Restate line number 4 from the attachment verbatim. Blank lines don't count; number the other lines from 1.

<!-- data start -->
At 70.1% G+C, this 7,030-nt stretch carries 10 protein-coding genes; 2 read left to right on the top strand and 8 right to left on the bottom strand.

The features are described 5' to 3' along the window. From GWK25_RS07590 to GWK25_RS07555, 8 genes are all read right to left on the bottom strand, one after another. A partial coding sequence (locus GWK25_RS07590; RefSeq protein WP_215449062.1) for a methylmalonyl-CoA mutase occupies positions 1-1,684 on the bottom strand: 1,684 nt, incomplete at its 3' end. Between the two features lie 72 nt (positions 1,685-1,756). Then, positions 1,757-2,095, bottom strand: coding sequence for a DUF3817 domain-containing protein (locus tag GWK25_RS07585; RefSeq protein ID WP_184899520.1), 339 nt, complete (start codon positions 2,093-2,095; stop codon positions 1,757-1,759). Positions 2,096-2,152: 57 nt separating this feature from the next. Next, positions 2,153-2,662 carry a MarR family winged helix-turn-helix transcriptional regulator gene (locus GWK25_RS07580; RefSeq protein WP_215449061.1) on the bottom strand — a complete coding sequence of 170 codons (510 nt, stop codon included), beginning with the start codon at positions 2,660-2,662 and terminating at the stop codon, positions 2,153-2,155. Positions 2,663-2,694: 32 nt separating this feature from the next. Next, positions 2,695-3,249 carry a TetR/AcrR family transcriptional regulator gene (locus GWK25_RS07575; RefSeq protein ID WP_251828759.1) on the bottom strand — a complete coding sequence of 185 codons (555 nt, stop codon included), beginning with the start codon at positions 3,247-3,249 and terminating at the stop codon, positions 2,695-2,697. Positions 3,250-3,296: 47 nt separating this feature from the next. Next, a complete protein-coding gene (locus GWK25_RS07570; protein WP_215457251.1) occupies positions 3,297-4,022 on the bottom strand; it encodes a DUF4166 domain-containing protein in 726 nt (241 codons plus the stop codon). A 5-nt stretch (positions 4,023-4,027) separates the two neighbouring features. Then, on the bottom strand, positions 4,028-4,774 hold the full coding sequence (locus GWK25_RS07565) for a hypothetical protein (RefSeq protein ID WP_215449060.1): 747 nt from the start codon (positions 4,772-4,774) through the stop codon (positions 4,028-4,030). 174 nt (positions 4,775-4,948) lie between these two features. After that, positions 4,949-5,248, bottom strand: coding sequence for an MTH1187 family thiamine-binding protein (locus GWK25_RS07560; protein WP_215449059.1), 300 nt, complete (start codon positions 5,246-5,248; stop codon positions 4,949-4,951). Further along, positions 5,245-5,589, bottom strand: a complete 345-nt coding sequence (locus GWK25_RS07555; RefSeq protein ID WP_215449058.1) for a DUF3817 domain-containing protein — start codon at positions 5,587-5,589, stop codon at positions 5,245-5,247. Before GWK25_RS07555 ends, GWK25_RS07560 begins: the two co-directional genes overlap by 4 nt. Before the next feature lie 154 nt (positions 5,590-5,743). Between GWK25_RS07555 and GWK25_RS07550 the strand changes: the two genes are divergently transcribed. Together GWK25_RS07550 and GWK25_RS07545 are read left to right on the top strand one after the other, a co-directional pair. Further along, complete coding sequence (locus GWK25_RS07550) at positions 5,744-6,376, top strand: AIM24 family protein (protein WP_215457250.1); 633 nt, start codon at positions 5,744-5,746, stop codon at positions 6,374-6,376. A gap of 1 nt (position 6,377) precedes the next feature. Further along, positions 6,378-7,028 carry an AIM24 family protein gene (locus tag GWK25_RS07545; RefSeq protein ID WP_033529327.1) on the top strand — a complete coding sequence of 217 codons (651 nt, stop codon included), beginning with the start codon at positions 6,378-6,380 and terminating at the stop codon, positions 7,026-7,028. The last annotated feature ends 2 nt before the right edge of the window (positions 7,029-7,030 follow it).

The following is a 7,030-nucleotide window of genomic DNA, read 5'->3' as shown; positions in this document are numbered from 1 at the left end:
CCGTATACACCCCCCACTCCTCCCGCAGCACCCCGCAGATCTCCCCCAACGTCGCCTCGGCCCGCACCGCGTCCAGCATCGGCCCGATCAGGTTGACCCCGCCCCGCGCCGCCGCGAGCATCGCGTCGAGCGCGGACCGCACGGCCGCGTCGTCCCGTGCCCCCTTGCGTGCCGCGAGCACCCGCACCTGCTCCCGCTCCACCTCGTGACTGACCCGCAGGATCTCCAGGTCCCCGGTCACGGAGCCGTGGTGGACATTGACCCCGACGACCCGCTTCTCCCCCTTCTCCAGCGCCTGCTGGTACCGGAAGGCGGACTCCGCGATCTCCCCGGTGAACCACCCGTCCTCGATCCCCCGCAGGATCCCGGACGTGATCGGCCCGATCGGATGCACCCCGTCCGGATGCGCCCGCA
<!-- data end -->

CCGTATACACCCCCCACTCCTCCCGCAGCACCCCGCAGATCTCCCCCAACGTCGCCTCGGCCCGCACCGCGTCCAGCATCGGCCCGATCAGGTTGACCCCGCCCCGCGCCGCCGCGAGCATCGCGTCGAGCGCGGACCGCACGGCCGCGTCGTCCCGTGCCCCCTTGCGTGCCGCGAGCACCCGCACCTGCTCCCGCTCCACCTCGTGACTGACCCGCAGGATCTCCAGGTCCCCGGTCACGGAGCCGTGGTGGACATTGACCCCGACGACCCGCTTCTCCCCCTTCTCCAGCGCCTGCTGGTACCGGAAGGCGGACTCCGCGATCTCCCCGGTGAACCACCCGTCCTCGATCCCCCGCAGGATCCCGGACGTGATCGGCCCGATCGGATGCACCCCGTCCGGATGCGCCCGCA